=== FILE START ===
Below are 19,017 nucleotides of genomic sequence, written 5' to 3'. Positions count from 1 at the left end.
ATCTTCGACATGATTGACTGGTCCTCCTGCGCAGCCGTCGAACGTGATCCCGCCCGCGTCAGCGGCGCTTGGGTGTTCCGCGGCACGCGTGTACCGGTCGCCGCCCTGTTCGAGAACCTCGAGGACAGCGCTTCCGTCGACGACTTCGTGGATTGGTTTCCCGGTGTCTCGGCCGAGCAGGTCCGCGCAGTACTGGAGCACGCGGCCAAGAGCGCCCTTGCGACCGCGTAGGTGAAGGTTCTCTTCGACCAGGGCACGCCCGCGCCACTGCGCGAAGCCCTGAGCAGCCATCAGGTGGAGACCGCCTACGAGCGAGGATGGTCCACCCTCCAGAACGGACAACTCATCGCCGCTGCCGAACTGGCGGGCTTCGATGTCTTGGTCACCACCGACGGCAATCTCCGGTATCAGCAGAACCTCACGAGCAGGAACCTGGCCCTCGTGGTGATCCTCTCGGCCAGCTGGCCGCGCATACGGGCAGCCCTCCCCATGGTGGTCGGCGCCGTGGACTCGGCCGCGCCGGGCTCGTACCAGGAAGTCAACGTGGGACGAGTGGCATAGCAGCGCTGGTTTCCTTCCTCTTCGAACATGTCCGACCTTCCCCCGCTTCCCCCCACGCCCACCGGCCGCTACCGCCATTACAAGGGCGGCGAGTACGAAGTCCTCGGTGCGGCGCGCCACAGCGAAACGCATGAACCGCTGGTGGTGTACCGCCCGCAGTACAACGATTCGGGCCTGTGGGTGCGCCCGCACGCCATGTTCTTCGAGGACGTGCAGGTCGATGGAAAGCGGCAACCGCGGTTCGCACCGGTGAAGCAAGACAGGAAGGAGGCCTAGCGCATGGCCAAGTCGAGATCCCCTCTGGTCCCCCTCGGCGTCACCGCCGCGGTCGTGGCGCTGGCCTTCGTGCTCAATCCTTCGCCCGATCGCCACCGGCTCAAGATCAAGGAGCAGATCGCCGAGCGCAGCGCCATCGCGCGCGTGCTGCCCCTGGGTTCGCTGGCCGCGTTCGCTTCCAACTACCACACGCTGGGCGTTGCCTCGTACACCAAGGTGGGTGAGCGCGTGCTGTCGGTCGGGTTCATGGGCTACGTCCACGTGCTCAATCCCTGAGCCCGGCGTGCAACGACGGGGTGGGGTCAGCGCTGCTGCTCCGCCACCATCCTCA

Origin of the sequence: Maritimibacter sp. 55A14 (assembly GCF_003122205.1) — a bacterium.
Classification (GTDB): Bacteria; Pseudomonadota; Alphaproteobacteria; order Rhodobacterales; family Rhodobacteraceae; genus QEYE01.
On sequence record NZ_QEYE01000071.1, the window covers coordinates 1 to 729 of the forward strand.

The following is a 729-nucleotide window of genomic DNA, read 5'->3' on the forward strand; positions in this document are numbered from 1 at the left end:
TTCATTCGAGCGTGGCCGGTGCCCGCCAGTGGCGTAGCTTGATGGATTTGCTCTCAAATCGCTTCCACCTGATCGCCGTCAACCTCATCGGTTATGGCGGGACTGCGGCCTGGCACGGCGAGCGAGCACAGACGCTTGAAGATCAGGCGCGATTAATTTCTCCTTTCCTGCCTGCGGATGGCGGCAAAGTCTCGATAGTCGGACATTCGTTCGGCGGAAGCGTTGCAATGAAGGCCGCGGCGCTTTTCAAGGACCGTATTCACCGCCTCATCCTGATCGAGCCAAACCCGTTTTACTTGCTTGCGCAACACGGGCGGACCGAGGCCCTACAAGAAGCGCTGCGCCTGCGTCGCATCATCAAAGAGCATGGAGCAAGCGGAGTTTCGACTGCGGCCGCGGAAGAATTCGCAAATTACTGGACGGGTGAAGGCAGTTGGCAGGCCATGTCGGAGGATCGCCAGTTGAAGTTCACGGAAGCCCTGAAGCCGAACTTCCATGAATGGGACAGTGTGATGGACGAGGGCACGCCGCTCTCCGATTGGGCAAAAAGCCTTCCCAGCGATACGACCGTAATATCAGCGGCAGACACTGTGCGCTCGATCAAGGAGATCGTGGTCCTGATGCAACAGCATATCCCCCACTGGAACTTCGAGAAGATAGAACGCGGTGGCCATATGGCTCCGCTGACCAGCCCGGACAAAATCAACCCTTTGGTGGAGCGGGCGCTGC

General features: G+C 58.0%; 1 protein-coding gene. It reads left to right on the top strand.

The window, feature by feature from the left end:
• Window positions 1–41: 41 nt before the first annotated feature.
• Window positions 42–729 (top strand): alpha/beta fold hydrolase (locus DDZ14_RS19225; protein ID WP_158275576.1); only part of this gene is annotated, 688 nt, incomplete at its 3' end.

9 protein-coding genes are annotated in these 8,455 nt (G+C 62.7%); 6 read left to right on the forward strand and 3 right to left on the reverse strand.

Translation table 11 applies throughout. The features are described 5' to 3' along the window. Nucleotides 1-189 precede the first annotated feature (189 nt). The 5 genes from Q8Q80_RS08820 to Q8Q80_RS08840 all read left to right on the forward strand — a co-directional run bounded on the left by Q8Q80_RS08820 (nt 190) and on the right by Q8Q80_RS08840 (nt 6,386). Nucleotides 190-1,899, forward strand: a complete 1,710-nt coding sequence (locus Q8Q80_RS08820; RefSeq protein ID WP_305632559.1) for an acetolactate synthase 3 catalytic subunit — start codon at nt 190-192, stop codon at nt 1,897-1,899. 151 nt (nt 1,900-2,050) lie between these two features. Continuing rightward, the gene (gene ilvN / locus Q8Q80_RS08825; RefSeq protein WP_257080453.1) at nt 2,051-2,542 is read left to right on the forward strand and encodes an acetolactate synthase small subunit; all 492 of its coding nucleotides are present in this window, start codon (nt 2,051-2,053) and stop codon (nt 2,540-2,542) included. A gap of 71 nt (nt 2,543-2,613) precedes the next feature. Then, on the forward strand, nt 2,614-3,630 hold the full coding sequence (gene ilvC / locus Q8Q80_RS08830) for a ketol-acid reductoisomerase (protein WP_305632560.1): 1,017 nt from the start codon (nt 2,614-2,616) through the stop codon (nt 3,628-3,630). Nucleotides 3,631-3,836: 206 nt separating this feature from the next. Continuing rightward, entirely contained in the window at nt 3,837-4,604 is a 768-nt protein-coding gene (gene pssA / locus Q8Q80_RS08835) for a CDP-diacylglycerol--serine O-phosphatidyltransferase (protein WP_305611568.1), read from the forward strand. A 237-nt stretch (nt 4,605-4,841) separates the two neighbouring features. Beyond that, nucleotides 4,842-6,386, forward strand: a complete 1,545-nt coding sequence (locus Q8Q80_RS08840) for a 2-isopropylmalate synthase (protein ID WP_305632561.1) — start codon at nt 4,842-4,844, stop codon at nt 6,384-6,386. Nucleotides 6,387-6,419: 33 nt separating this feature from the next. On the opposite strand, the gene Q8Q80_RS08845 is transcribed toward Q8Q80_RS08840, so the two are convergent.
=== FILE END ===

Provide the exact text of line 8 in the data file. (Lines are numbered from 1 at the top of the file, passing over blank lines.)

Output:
General features: G+C 58.0%; 1 protein-coding gene. It reads left to right on the top strand.